Warren Cromartie has been busy lately trying to drum up interest in the return of Major League baseball to Montréal. Those of us who loved Nos Amours in the seventies, eighties and nineties look back fondly on that era. So the debate ensues. Were we robbed, or did we lose our Expos deservedly?
Declaring that Montréal doesn't deserve a team, or that they were 'stolen' are categorical statements that probably aren't accurate. As usual, a combination of factors were at work.
The dank, cold stadium which was not great to visit, spring, summer or fall, was a big issue. So was the crippling exchange rate, the loss of local flavour and the sense that the team and players belonged here. It seemed that free agents couldn't wait to get out of town. The Québec government, wisely, chose not to invest in the team or build it a new stadium. Fans were more attracted to other summer pastimes: the Fireworks, all the Festivals, the Grand Prix. Just generally being in the sun and enjoying summer. Baseball in itself can be boring to the uninitiated.
On the other hand, being on the West Coast, I witnessed first-hand how a franchise can be set up to fail with the case study of the Grizzlies. The NBA, in its wisdom, precluded the team from drafting at the #1 spot in the expansion year, and some seasons after that. We were presented with a Washington Generals lineup, with Bryant "Big Country" Reeves as the foundation of the team and the star the team was marketing to us. Attendance was still great for a while, then flagged after years of losing and no sign of improvement.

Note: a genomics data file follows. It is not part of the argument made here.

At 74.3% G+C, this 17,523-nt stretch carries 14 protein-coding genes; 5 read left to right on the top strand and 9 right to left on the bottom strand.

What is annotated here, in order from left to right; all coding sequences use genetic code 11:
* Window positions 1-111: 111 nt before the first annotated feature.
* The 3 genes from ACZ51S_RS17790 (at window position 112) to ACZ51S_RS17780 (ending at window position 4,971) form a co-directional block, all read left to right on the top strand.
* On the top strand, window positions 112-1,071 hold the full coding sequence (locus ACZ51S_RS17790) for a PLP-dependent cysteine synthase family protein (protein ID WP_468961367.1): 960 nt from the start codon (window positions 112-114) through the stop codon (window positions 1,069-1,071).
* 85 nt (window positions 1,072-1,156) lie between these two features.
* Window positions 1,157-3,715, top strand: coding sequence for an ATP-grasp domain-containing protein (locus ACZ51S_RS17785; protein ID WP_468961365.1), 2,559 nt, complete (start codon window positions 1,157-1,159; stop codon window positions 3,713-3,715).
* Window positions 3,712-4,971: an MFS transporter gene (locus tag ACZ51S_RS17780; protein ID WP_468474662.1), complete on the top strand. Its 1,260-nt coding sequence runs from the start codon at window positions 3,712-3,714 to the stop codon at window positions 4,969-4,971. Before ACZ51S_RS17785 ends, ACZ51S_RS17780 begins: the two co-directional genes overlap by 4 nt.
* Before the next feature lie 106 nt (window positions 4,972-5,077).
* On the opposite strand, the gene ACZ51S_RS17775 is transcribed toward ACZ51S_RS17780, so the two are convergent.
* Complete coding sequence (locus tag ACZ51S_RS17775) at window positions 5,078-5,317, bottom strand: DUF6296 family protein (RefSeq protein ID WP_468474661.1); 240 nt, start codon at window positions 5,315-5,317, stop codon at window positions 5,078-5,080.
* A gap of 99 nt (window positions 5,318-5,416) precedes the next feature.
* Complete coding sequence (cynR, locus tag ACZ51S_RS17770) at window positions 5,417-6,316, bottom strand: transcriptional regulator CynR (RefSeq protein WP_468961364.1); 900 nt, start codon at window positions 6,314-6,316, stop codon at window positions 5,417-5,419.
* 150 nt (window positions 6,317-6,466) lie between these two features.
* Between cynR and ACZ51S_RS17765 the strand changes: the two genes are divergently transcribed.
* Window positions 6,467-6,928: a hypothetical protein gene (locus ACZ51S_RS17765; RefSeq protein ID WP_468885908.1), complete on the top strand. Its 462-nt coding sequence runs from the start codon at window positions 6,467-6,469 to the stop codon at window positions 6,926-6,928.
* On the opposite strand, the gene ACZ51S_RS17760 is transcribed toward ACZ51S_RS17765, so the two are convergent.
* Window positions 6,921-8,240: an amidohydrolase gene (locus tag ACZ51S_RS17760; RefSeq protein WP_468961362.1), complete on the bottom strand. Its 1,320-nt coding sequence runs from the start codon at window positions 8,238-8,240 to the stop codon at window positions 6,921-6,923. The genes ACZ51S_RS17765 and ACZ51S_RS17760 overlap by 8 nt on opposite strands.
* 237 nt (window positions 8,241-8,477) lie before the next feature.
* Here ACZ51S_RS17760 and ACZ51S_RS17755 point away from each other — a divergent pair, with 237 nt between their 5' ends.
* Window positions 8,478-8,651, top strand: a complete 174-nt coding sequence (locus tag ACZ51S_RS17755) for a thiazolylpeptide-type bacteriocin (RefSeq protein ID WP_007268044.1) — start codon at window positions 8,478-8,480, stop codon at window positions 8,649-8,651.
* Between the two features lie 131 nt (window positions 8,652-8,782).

David Stern gets a lot of love, but one of his many great crimes was preventing Tim Duncan from ending up in Vancouver or Toronto. He could have solidified one of these franchises for a decade at least, but he was seen as too great a prize to waste on Canada.
Shyster Michael Heisley swooped in, bought the team after a promise to keep it in town, then moved it after a season, pointing to low attendance and revenue. David Stern chided Vancouver, claiming to be disappointed in the lack of support, which was crap, because we filled that arena for years when the team stank. I hate basketball, but even I went, and was impressed to see guys that big move that fast. I bought Grizzlies souvenirs for the nephews.
So it becomes a chicken and egg thing. Who lost interest first? Who walked away from who?
The Expos had their own shyster in Jeffrey Loria, who poisoned the well and held fire sales, then pointed to low attendance figures to justify the moves and, eventually, the Big Move.
Could a team playing in a smaller downtown location with a retractable roof be able to thrive in Montréal? Sure, but if you ask me, as long as a billionaire is footing the bills, not taxpayers. If another deal similar to the Nordiques-Péladeau deal is struck, Montréal taxpayers should revolt. Anyway, demonstrations in the streets are another typical Montréal pastime that is more fun than baseball.